The 5Star Movement claims the legislation was designed to scupper their chances of power.
ROME — The Italian parliament Thursday gave its final go-ahead to a highly contested electoral law that will shape the results of next year’s general election to the advantage of established parties.
The center-left government headed by Paolo Gentiloni was forced to impose eight separate confidence votes as the electoral bill passed through parliament in order to win final approval.
In the final step of a tormented approval process, the bill was approved in the Italian Senate by 214 votes to 61 earlier Thursday, following days of heated protests from the opposition benches.
The new rules are furiously contested by the anti-establishment 5Star Movement and some leftist groups. The 5Stars claim that the new law was expressly designed by the ruling center-left Democratic Party (PD) and its allies to kill the movement’s chances of winning the upcoming election, due by next May.
The populist movement, which staunchly refuses any alliance with the other traditional parties, is leading opinion polls in the run-up to election — neck and neck with former Prime Minister Matteo Renzi’s PD. But by changing the voting system in national elections in favor of broad pre-election coalitions, the law could severely dent the movement’s chances of power.
The 5Star Movement’s leaders, headed by ex-comedian Beppe Grillo, staged a huge protest Wednesday in a square in Rome close to parliament, covering their eyes with white blindfolds to indicate that Italy’s parliament was going to vote “blind.”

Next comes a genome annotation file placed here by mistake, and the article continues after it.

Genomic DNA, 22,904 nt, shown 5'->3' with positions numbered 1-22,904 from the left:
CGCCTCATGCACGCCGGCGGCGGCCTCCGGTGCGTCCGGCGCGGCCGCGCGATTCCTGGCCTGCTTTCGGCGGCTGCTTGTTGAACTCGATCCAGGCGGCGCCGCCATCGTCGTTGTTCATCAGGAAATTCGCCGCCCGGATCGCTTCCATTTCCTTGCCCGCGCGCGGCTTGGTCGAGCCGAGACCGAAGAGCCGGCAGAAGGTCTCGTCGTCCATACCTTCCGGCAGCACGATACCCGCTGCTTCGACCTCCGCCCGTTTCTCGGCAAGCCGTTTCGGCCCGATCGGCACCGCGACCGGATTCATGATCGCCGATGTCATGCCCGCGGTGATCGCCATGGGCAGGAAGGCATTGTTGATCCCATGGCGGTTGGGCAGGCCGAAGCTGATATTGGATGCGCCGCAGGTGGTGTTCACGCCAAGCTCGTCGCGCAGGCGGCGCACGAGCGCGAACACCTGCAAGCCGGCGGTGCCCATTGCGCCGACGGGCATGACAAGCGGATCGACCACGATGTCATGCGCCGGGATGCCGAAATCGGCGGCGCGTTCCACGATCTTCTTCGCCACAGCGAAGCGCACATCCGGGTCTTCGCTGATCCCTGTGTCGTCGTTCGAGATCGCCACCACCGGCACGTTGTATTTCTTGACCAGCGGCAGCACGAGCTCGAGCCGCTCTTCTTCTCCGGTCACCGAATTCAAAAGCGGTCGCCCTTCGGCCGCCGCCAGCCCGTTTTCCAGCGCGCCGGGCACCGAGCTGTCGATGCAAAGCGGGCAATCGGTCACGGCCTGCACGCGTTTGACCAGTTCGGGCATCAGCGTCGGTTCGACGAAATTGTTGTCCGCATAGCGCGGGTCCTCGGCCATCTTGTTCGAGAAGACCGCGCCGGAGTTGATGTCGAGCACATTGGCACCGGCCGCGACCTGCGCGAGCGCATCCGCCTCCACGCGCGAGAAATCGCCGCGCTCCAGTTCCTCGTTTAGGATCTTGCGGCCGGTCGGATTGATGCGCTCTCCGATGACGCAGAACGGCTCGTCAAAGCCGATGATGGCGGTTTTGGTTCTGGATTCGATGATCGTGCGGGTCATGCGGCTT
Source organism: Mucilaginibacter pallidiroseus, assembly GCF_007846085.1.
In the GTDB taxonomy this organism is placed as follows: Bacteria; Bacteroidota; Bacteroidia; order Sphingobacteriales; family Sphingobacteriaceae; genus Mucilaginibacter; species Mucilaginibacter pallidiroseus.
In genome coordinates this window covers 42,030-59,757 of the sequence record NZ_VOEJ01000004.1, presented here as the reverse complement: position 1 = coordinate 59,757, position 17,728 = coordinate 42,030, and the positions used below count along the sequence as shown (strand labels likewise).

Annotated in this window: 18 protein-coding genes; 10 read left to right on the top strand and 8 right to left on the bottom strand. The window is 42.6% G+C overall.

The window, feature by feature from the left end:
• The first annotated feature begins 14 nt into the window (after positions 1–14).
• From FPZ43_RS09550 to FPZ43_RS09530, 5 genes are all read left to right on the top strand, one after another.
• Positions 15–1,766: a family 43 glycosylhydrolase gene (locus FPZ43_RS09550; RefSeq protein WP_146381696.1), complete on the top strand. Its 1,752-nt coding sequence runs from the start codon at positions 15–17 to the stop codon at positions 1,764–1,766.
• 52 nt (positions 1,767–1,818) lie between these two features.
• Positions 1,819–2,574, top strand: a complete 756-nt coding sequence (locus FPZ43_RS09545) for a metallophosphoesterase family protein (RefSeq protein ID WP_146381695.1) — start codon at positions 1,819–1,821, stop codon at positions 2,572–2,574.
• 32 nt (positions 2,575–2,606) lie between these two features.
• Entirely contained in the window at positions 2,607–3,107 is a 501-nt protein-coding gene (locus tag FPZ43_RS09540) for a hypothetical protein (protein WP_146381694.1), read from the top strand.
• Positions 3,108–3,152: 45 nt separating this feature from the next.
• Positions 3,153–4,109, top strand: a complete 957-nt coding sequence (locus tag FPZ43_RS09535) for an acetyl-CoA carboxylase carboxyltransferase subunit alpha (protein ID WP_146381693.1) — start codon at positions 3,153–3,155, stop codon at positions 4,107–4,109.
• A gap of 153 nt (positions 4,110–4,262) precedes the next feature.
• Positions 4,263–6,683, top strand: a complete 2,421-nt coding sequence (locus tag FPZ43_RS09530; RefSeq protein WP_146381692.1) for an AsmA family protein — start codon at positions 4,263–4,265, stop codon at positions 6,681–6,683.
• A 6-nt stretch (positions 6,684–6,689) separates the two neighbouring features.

Hundreds of their supporters filled the square at the Roman Pantheon to protest against the bill, chanting “honesty, honesty” and waving party flags.
The new electoral system, named “Rosatellum” after the PD’s deputy who drafted it, was pushed strongly by Renzi’s PD and backed by the main parties within Italy’s main left and right blocs, including Silvio Berlusconi’s Forza Italia and Matteo Salvini’s Northern League, who will likely forge a strong electoral alliance in the north of the country.
Supporters say the new rules — a mix of proportional representation and first-past-the-post voting — aim to make Italy more governable by encouraging coalition-building, especially among smaller parties.
But electoral experts believe that if opinion polls are accurate, the system won’t be able to produce a clear-cut winner, meaning that old-style political bargaining will be needed to try to avoid a probable political impasse immediately after the election, which will likely be held in March.
“This electoral law is setting the clock back to the old First Republic, when governments were created through back-door political bargaining, bringing together different parties in huge coalitions,” said Wolfango Piccoli, head of research at Teneo Intelligence, referring to the period after World War II up to 1992. “The result risks being, again, a hung parliament, or, in the very unlikely case that one coalition manages to prevail, a very unstable majority.”
Piccoli noted that the only way to avoid a political deadlock would be for one bloc to win more than 40 percent of the vote. But, at present, none of the three main political groups look likely to win more than 33 percent.
The 5Stars and other opposition parties have called for President Sergio Mattarella to use his powers to reject the legislation. But that seems a vain hope since the Italian president has repeatedly called on parliament to draw up a new electoral law to harmonize the two existing systems, in a bid to avoid political instability.